Thursday, October 19, 2017

Highway robbery at Trinity College? A look at what we pay

FORREST ROBINETTE ’16

CONTRIBUTING WRITER

This is a tirade against the ubiquitous nickel-and-diming which plagues the life of the average Trinity student. Our petty cash is perpetually pilfered as we attempt to go about our everyday lives. We are repeatedly made victims of shameless highway robbery because the college has a monopoly over the many services that a college student requires.

From eating to printing to doing laundry, students’ pockets are repeatedly picked. This campus feels like one gargantuan hotel mini-bar. Just like with a mini-bar, the power of convenience is exploited to deceive students into paying exorbitant prices for inferior quality. It’s opportunism run amok and something must be done.

This seed of resentment was first sewn in my experiences at the dining halls. At first, I only went to Mather where the small charge seems reasonable for an all-you-can-eat buffet which includes soft serve ice cream and a nice variety of pizza. However, my eyebrow was raised when I became a regular patron at the Cave. Just like Mather, I was initially content with its pricing. A sandwich, fries and large drink for one meal swipe? This is too good to be true! However, a closer look revealed a less wonderful reality.

The Cave is fine and dandy if you’re getting a combo from Mondo subs or the Grill, but the Outtakes selection is both subpar and pricey. A “Southwest Turkey Salad” is $6.29. I put that description in quotation marks because there are only two slender pieces of lackluster turkey thrown onto a tasteless bed of lettuce. My rage truly materialized when I ate a pathetic California roll which cost $8.99. I paid nearly ten dollars for six scrawny rolls of mushy mediocrity! I would not mind paying nine dollars for delicious sushi, but we’re shelling out big bucks for total crap. The relationship between cost and quality is absurdly skewed. We are being taken advantage of and something has to be done. When a tiny cup of off-brand Cocoa Puffs costs $5.75, something has to give.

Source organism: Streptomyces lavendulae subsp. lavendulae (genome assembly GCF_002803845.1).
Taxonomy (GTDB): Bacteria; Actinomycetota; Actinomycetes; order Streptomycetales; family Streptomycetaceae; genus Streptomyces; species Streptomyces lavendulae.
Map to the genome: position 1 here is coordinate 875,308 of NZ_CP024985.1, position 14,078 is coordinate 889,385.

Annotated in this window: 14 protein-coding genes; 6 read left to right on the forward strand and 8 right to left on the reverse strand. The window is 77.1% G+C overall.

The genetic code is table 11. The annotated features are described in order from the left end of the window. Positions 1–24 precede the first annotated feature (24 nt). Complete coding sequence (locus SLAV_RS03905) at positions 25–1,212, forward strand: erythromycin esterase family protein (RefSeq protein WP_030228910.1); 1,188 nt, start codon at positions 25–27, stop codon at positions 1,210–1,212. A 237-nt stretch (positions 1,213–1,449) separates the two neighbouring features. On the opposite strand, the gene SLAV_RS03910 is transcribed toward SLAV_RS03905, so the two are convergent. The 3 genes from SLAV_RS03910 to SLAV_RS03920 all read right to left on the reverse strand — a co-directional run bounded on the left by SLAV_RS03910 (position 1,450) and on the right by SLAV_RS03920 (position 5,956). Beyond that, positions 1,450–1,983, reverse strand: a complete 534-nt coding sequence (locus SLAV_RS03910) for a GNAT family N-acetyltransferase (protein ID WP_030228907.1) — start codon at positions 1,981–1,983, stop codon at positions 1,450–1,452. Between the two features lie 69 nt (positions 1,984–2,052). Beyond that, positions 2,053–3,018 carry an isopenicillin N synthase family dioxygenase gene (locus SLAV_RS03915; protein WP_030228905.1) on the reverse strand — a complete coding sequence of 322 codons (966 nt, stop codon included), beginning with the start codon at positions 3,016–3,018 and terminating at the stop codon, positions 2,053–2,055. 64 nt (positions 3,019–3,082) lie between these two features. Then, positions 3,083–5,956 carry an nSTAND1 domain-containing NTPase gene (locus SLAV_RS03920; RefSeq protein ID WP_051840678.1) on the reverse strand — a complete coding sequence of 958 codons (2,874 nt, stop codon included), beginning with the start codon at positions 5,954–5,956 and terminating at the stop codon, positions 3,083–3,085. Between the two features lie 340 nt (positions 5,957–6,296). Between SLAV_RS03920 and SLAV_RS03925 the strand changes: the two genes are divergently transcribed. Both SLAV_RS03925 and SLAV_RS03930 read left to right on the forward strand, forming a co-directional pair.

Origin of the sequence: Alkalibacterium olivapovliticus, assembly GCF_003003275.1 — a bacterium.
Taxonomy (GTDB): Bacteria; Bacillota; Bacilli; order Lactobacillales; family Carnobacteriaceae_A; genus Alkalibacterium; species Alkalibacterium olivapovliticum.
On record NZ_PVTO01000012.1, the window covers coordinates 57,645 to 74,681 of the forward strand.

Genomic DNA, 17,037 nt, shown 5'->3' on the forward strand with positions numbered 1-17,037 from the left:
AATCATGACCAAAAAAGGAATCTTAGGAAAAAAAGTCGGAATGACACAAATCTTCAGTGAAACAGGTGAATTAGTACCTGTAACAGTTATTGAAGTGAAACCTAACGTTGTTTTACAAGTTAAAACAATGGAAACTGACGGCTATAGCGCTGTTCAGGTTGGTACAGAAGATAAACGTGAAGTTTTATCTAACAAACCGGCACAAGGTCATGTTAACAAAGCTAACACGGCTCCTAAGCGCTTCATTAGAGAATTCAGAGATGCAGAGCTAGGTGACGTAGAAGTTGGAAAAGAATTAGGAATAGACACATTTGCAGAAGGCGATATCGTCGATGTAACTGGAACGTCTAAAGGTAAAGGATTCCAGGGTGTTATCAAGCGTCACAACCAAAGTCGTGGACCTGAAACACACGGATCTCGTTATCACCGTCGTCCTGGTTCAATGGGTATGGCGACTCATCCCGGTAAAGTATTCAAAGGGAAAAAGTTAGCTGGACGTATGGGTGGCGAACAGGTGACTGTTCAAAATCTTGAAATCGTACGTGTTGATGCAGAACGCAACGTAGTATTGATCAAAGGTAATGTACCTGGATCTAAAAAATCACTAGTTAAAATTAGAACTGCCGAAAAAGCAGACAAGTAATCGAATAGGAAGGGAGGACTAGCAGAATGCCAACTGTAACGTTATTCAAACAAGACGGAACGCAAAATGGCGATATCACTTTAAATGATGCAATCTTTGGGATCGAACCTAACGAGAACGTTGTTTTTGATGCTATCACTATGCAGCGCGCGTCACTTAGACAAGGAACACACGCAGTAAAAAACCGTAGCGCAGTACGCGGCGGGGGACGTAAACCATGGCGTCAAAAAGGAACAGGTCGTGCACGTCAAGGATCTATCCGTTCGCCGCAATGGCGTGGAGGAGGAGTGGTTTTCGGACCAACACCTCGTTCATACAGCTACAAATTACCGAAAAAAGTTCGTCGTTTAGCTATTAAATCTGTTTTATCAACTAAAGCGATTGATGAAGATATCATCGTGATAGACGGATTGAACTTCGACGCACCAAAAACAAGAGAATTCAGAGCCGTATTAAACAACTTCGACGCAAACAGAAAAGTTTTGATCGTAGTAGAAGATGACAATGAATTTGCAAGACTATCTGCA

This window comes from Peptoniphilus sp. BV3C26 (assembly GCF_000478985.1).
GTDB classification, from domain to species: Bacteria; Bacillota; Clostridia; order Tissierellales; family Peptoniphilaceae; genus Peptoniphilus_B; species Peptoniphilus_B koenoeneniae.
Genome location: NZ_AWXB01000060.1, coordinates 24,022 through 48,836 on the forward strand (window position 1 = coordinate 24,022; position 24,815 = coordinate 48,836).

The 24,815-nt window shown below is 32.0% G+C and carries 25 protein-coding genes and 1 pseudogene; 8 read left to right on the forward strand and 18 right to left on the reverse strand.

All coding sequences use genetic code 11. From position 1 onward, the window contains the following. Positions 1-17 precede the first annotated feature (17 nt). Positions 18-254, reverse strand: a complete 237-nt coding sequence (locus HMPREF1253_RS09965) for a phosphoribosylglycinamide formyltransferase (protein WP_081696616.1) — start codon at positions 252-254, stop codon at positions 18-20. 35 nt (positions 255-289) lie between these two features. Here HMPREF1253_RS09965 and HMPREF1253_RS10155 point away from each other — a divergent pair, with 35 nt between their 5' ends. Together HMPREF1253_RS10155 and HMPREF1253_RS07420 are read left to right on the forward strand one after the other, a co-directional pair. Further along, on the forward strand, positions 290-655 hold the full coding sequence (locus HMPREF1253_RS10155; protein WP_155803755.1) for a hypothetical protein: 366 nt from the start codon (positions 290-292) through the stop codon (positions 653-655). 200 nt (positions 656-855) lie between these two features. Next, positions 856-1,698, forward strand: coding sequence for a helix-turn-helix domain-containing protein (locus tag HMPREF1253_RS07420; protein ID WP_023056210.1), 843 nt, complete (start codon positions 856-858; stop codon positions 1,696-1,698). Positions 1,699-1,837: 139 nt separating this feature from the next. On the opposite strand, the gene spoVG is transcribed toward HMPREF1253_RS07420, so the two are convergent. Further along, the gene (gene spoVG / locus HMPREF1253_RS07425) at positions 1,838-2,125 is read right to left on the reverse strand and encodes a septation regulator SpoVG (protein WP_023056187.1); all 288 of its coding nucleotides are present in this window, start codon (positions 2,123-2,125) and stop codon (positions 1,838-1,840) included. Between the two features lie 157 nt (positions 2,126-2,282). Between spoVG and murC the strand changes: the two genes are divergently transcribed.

This exploitation is far-reaching because it extends to other services such as laundry and printing. It costs $2.50 to wash and dry one load of laundry. Doing laundry regularly could add up to a fifty dollar bill for a single semester. And that is a generous underestimation. Think of all the things you could buy with fifty dollars! And the icing on the cake is the inferiority of the laundry machines. I can’t say that I’m happy paying $1.35 for my clothes to go from soaked to damp. I’m not going to go find some off campus Laundromat with lower prices; therefore, Trinity can charge me whatever they want to wash my clothes because they have the power to do so. The library is another den of opportunism. At my high school I wouldn’t have dreamed of paying for printing. You printed when you wanted, how much you wanted, in color if you wanted and you never thought twice about paying a nickel for any of it. It costs 10 cents to print a page of black and white text. This seems infinitesimal, but it adds up when teachers require you to continually print off twenty page articles for class. And don’t even get me started on color printing. You pay 75 cents for a single page of color paper. I have to print ten images for a class presentation and boom! I’m out eight bucks. There’s no mercy. Call me optimistic, but I thought that with a $57,580 tuition, some essential services might have been complimentary.

The bookstore is another paragon of thievery. I gave my right arm for my textbooks. I later compared bookstore prices to those on Amazon and felt like a total fool. The bookstore also has a monopoly over sought-after Trinity apparel. Scarves, t-shirts, sweatshirts, pajama pants, sweatpants, toboggans, they have it all, but at such a cost. I bought a Trinity sweatshirt the other day which I’m pretty sure was more overpriced than a Brooks Brothers button-down. They have us right where they want us. Oh, don’t have any stamps? No problem. You can buy some at the post office… for a price. I just feel like I’m at Disney World sometimes paying ten dollars for a soda.

I do not have inside knowledge regarding the financial workings of the college, but it seems like this overpricing is unnecessary and unfair. We pay so much to be here in the first place and then we pay more and more just to go about our college lives. Our money shouldn’t be purloined at every turn. And good quality should be the standard in dining, laundry and all other services. I have a dream that one day I will print for free and pay 99 cents for a generous helping of Cocoa Puffs.

 

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